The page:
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BW Businessworld

Fuelling The Future

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Forty per cent of the cars sold in the country are now powered by diesel. The fact that it is 40 per cent cheaper than petrol is the obvious reason. But now diesel has a company — CNG or compressed natural gas which is also witnessing sizeable growth.

About 6 per cent of all cars sold in 2010-11 were CNG powered, against 1-2 per cent in 2008. Last fiscal, 4 lakh CNG kits were sold in India. According to a study by market research and information analysis firm, RNCOS, the CNG kit market stood at Rs 1,600 crore last year, and is expected to grow at an annual rate of around 22 per cent to Rs 3,000 crore by 2014.

A large number of buyers, who, hitherto, shelled out Rs 65.64 for a litre of petrol are now opting for CNG. A survey conducted by Indraprastha Gas last year pointed out that around 5,000 vehicle owners switch over to CNG every month in the NCR alone. "About 25 per cent of the 100-110 cars sold per month are CNG-fitted," says a Delhi-based Maruti dealer.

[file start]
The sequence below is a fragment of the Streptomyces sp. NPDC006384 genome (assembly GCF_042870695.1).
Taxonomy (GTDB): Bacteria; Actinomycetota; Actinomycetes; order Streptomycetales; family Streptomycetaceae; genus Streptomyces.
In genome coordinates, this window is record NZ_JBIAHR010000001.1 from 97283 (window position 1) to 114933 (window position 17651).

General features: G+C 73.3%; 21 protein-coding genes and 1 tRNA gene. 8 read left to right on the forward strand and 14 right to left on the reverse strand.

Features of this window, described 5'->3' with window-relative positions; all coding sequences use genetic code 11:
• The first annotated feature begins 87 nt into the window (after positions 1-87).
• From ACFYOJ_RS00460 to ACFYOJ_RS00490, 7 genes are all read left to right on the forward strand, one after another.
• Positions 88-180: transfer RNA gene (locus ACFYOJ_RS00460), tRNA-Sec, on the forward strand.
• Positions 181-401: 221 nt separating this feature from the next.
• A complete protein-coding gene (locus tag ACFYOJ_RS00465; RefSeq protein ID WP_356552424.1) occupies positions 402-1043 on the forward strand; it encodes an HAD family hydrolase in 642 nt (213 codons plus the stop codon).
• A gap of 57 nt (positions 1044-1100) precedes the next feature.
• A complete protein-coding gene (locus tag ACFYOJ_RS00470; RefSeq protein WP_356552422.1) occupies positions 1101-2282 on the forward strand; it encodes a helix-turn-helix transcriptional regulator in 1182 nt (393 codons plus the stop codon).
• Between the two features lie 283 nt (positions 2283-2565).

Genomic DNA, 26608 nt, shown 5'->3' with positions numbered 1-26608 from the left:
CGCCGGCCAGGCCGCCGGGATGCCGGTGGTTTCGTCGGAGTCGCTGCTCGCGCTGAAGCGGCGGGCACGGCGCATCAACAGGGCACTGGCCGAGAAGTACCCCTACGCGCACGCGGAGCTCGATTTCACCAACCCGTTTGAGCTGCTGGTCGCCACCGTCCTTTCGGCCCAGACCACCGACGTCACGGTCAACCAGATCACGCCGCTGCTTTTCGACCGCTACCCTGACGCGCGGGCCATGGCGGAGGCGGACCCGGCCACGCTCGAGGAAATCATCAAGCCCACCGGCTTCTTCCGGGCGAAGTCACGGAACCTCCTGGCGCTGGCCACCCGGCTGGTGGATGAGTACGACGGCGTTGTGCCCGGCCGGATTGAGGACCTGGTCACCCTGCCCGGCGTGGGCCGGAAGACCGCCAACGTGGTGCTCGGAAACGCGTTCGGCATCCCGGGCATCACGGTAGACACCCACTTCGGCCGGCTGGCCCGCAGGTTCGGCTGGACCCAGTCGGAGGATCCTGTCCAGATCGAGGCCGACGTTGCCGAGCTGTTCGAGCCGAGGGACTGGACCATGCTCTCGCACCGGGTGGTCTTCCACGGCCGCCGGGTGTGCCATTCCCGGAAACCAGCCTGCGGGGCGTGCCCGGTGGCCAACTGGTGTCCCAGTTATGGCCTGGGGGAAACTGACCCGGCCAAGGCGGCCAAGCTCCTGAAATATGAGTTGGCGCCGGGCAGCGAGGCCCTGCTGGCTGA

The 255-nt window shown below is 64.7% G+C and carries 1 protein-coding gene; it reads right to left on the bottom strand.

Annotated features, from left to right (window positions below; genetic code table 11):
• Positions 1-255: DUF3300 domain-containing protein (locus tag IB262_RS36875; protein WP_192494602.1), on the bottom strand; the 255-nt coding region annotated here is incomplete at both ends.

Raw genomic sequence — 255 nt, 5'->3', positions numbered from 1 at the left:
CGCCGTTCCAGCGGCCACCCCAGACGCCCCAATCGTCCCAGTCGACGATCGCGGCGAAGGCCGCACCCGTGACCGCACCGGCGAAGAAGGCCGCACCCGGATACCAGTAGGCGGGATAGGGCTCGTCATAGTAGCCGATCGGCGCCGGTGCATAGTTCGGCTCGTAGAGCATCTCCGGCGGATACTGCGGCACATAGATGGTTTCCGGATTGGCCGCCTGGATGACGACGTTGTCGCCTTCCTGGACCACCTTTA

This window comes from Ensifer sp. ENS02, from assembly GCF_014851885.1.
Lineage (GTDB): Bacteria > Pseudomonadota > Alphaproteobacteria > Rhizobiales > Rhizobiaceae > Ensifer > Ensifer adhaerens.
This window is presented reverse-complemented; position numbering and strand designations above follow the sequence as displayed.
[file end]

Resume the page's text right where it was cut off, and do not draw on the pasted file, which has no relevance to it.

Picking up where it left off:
The company saw sales of 5,000 CNG-fitted cars a month in 2011, up from 1,000 per month in 2010.  "You will be surprised to know that in New Delhi, forty per cent of the WagonR sold have CNG kits," says Mayank Pareek, managing executive officer (marketing and sales) at Maruti Suzuki. It has pushed demand for CNG in the region to 12 to 15 per cent a year. "You will find a similar ratio in Gujarat (like NCR). In Mumbai, it is less because the availability (of CNG) was an issue, but it is going up now," adds Pareek. It sold an average of 76,100 CNG-fitted cars per month during April-December of 2011. Maruti realised the potential of CNG in August 2010; now it offers factory-fitted CNG kits in five of its models: Alto, Estilo, Eeco, WagonR and SX4. "We are marketing it more and communicating it to customers aggressively," says Pareek.